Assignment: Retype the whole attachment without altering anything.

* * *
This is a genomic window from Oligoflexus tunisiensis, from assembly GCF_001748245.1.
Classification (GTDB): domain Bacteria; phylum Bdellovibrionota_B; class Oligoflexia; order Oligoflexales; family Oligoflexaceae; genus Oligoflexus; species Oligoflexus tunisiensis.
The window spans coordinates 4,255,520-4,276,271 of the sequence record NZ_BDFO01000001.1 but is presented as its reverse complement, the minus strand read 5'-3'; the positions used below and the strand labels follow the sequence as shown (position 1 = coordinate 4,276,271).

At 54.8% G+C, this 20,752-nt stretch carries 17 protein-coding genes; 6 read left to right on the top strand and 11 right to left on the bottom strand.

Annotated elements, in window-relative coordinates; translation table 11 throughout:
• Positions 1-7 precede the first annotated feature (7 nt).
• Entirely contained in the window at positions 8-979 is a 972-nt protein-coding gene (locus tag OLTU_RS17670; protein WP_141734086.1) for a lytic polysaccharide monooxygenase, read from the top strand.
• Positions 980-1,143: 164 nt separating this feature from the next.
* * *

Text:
This is a genomic window from Oligoflexus tunisiensis, from assembly GCF_001748245.1.
Classification (GTDB): domain Bacteria; phylum Bdellovibrionota_B; class Oligoflexia; order Oligoflexales; family Oligoflexaceae; genus Oligoflexus; species Oligoflexus tunisiensis.
The window spans coordinates 4,255,520-4,276,271 of the sequence record NZ_BDFO01000001.1 but is presented as its reverse complement, the minus strand read 5'-3'; the positions used below and the strand labels follow the sequence as shown (position 1 = coordinate 4,276,271).

At 54.8% G+C, this 20,752-nt stretch carries 17 protein-coding genes; 6 read left to right on the top strand and 11 right to left on the bottom strand.

Annotated elements, in window-relative coordinates; translation table 11 throughout:
• Positions 1-7 precede the first annotated feature (7 nt).
• Entirely contained in the window at positions 8-979 is a 972-nt protein-coding gene (locus tag OLTU_RS17670; protein WP_141734086.1) for a lytic polysaccharide monooxygenase, read from the top strand.
• Positions 980-1,143: 164 nt separating this feature from the next.